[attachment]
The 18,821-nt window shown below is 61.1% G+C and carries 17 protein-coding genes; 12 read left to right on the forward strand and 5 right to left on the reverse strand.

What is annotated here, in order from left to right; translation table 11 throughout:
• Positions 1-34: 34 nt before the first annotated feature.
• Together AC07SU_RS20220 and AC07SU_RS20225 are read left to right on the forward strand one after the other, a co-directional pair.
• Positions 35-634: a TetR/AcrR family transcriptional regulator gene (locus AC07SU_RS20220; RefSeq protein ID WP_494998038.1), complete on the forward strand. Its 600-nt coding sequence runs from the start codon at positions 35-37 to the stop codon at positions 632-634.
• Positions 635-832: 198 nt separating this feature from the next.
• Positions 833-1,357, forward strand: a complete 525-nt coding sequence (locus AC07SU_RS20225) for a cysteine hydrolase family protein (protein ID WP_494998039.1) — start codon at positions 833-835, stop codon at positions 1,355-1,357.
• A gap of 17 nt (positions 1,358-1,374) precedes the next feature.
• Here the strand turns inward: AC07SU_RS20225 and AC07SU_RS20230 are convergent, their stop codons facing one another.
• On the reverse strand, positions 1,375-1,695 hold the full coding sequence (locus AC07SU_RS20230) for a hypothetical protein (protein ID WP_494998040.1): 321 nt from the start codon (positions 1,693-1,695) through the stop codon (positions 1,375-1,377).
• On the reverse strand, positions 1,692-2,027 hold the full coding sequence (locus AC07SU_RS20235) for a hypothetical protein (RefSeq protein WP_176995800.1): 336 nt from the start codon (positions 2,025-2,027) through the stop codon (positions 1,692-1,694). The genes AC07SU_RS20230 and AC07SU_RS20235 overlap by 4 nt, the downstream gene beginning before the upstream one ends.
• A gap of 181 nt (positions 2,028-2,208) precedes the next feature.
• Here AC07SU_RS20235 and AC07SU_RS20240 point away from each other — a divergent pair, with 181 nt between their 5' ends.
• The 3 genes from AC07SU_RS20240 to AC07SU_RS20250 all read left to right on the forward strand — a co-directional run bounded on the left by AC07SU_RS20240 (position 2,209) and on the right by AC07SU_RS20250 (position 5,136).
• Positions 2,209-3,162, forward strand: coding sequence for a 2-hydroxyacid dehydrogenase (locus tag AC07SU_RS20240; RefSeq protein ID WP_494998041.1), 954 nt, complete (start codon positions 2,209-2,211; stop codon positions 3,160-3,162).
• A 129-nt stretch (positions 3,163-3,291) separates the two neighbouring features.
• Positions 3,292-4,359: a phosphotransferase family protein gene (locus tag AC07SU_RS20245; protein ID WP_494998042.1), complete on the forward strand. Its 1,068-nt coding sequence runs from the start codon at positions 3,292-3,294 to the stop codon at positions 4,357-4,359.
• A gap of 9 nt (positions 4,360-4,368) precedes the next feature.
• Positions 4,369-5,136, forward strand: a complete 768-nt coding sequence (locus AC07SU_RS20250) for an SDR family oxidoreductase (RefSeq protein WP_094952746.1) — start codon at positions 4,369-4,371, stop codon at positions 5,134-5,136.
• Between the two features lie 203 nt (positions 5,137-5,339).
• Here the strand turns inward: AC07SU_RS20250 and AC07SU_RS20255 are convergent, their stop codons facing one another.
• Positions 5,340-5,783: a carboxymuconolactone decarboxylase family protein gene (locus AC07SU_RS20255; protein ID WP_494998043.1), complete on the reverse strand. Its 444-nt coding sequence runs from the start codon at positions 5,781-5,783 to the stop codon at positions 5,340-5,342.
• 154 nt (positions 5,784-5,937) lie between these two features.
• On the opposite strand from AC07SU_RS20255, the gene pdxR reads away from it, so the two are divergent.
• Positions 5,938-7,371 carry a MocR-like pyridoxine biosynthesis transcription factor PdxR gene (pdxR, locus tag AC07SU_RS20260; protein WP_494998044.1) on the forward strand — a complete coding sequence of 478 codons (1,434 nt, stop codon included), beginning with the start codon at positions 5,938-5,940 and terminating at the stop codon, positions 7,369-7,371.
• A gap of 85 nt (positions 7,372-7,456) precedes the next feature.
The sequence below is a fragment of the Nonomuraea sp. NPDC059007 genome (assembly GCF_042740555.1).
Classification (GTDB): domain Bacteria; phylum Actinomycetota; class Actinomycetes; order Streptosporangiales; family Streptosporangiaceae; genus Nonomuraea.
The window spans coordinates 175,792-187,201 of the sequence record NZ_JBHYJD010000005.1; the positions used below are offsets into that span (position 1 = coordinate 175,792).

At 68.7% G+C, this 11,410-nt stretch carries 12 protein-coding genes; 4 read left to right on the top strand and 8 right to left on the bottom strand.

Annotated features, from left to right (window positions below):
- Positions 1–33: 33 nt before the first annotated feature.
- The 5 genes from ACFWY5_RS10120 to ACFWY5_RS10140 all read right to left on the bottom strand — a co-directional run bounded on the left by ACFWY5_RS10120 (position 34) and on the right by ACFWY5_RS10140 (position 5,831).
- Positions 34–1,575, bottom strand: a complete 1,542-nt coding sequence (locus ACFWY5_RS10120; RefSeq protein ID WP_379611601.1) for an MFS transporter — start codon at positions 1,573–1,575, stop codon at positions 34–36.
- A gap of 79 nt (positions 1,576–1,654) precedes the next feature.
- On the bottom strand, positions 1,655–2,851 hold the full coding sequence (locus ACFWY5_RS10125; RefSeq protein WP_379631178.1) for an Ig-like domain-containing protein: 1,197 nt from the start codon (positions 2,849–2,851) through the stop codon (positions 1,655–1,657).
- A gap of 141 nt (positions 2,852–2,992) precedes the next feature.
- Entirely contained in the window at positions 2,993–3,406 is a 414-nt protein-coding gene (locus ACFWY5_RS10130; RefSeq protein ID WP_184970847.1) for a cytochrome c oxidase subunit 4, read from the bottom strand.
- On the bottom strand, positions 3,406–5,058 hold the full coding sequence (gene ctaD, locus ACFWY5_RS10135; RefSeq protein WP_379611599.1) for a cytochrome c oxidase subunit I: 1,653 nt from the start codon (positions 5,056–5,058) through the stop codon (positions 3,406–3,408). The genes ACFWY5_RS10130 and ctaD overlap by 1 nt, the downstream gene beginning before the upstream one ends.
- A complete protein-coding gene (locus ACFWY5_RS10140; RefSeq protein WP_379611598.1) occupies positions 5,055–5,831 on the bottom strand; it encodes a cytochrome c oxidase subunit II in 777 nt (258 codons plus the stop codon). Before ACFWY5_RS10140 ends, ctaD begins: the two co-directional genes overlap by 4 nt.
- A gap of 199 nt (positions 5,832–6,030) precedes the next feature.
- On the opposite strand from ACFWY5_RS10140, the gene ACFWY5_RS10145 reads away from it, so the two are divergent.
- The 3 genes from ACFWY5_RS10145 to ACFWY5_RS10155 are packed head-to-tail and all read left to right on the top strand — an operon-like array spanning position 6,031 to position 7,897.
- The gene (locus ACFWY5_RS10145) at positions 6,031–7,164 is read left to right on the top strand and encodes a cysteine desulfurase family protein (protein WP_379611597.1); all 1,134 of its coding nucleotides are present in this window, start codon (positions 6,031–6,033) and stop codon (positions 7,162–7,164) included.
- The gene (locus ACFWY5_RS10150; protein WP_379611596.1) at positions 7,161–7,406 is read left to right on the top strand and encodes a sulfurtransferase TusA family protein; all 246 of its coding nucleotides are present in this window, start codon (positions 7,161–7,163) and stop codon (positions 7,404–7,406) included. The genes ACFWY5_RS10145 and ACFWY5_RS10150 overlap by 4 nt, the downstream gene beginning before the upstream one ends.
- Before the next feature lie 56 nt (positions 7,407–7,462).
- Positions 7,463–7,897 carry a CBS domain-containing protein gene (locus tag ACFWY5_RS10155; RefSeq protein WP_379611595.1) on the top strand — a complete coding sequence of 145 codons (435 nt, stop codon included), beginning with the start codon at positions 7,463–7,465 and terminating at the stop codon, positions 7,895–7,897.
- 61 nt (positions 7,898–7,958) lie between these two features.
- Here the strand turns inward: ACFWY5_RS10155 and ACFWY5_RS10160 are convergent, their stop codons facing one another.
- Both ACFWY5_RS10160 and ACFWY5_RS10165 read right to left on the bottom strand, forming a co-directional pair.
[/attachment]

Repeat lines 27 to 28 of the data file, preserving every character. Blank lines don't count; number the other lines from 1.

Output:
The sequence below is a fragment of the Nonomuraea sp. NPDC059007 genome (assembly GCF_042740555.1).
Classification (GTDB): domain Bacteria; phylum Actinomycetota; class Actinomycetes; order Streptosporangiales; family Streptosporangiaceae; genus Nonomuraea.